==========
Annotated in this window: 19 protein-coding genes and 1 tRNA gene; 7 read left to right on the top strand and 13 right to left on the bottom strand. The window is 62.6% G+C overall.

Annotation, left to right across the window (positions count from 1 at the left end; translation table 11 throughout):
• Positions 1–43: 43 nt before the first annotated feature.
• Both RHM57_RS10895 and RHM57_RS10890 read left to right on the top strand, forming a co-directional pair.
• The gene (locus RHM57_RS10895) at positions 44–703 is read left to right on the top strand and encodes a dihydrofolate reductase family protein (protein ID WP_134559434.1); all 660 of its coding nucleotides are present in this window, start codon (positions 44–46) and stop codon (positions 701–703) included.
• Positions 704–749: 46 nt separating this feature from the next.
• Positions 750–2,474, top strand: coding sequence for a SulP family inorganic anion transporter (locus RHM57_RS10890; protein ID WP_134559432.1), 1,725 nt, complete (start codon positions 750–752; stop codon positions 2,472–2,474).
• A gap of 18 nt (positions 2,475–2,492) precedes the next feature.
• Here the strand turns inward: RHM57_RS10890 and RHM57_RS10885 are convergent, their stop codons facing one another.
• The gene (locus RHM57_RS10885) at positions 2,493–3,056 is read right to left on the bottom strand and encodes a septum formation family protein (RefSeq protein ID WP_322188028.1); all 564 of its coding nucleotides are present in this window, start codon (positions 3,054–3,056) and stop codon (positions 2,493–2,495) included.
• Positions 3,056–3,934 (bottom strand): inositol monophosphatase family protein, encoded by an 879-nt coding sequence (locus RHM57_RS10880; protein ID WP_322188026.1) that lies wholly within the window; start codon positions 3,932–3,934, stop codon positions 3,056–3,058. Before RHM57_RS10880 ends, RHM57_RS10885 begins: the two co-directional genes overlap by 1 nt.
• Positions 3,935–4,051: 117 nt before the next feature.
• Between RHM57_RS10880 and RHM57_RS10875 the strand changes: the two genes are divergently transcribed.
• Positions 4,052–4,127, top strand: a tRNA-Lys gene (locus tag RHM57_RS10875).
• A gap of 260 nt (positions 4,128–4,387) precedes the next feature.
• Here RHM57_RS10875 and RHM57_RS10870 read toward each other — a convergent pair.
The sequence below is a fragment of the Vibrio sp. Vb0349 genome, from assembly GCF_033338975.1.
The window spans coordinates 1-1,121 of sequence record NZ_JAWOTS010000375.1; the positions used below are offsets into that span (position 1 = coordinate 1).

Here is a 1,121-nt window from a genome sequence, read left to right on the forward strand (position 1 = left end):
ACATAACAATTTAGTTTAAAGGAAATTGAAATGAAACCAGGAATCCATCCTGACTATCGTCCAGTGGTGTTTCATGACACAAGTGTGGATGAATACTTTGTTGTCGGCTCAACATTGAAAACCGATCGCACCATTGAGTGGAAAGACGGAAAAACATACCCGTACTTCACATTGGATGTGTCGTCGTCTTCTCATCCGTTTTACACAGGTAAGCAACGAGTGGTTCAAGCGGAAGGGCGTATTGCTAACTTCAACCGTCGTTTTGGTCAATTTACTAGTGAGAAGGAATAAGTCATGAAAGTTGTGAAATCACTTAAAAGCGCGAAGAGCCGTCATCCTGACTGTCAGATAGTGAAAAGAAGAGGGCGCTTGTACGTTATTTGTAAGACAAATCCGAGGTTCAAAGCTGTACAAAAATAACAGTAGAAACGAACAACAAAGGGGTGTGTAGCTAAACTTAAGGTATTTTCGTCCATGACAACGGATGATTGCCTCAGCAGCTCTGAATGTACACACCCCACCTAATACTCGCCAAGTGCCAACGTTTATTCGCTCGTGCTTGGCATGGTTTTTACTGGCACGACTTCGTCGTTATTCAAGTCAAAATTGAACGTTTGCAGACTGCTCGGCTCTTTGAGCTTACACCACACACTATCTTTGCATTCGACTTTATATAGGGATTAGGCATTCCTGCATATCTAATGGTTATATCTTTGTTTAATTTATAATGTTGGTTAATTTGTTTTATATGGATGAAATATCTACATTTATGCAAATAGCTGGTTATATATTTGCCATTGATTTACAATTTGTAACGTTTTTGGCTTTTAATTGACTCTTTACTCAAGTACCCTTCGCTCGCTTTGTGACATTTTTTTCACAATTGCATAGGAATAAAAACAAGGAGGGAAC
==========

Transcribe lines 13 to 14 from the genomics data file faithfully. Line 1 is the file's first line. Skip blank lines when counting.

• Between RHM57_RS10880 and RHM57_RS10875 the strand changes: the two genes are divergently transcribed.
• Positions 4,052–4,127, top strand: a tRNA-Lys gene (locus tag RHM57_RS10875).